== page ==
A statewide Prescription Drug Monitoring Program (aka E-FORCSE) will finally go live on Thursday. For supporters of the program, its implementation has been a long time coming but is welcome in a state where prescription drug abuse has reached near-epidemic proportions.
Starting Thurs., Sept. 1, any health care practitioner who has dispensed a controlled substance (including OxyContin, Vicodin, etc.) will be required to report information to the Prescription Drug Monitoring Program database within seven days after dispensing. The use of Department of Health-approved counterfeit-resistant prescription pads will also be required starting Thursday.
On July 1, Surgeon General Dr. Frank Farmer issued a public health emergency declaration, a mostly symbolic act that was ordered as part of the database’s implementation. Florida has become notorious for its prescription drug problem, and the statistics regarding drug abuse are astounding.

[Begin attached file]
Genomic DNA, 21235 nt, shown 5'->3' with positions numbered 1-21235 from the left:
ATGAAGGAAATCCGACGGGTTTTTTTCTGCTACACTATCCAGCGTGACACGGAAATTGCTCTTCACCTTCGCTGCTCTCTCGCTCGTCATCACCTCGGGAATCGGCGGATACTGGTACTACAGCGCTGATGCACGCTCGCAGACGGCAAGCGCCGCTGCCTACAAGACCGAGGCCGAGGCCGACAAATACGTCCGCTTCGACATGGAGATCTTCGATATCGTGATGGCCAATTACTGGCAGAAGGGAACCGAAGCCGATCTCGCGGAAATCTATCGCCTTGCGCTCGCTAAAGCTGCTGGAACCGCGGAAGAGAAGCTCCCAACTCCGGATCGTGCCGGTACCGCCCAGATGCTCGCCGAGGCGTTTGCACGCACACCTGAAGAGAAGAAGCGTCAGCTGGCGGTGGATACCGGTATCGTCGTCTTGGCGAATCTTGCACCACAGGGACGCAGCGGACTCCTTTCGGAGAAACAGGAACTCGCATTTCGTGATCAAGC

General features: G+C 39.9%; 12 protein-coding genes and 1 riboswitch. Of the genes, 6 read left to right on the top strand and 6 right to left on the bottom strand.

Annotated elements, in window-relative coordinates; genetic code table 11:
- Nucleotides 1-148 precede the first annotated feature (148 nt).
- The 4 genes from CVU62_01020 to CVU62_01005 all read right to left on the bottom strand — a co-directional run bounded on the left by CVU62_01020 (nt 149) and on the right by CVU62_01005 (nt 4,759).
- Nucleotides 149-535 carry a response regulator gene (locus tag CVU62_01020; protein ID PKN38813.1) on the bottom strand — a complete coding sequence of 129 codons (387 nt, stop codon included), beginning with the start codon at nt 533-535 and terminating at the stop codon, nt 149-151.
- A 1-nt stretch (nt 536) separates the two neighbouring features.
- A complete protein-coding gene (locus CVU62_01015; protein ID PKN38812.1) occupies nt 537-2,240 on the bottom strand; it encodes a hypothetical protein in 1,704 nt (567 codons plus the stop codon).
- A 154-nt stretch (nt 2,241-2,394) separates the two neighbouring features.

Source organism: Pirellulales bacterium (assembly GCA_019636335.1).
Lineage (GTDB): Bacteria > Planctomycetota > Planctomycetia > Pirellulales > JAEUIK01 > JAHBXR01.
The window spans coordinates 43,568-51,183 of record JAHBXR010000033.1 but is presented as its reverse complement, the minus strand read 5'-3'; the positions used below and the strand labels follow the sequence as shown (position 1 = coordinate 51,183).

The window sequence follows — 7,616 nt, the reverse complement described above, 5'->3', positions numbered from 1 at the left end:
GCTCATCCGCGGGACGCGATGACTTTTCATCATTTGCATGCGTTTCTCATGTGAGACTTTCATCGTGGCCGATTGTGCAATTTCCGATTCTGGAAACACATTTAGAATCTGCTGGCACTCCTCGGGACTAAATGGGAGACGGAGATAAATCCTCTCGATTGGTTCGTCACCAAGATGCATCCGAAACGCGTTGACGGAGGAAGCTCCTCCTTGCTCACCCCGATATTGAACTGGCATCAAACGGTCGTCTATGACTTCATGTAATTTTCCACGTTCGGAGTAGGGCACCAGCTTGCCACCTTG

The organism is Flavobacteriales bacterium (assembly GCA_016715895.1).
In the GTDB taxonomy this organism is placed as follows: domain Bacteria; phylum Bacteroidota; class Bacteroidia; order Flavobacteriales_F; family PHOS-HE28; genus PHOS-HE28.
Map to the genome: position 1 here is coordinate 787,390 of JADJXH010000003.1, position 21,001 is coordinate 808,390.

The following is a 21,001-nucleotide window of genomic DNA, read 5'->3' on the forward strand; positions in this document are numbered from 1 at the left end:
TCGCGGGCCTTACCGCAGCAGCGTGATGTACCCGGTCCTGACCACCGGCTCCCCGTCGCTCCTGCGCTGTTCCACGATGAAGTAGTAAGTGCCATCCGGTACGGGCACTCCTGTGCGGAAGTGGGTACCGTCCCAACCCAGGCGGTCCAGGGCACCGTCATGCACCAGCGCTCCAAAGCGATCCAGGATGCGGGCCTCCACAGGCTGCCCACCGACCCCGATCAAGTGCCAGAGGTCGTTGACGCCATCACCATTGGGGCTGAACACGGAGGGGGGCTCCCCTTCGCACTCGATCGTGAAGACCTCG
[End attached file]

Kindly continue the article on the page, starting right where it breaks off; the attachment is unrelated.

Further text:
In 2010, 98 of the top 100 doctors dispensing Oxycodone nationally were in Florida. Also in 2010, 126 million Oxycodone pills were dispensed through the top 100 dispensing pharmacies in Florida. (In fact, more Oxycodone is dispensed in Florida than in the other 49 states combined.)
“While the statewide public health declaration may no longer be in effect, the efforts of the Florida Department of Health, law enforcement partners, and other state agencies remain strong,” Gov. Rick Scott said in a Monday press release. “We have made great strides and will continue to, in our fight against prescription drug abuse, and I applaud the professional work of both the Department of Health and the Florida Department of Law Enforcement.”
Though he now applauds the database, Scott initially opposed its implementation, arguing that it was a privacy liability and would prove too costly.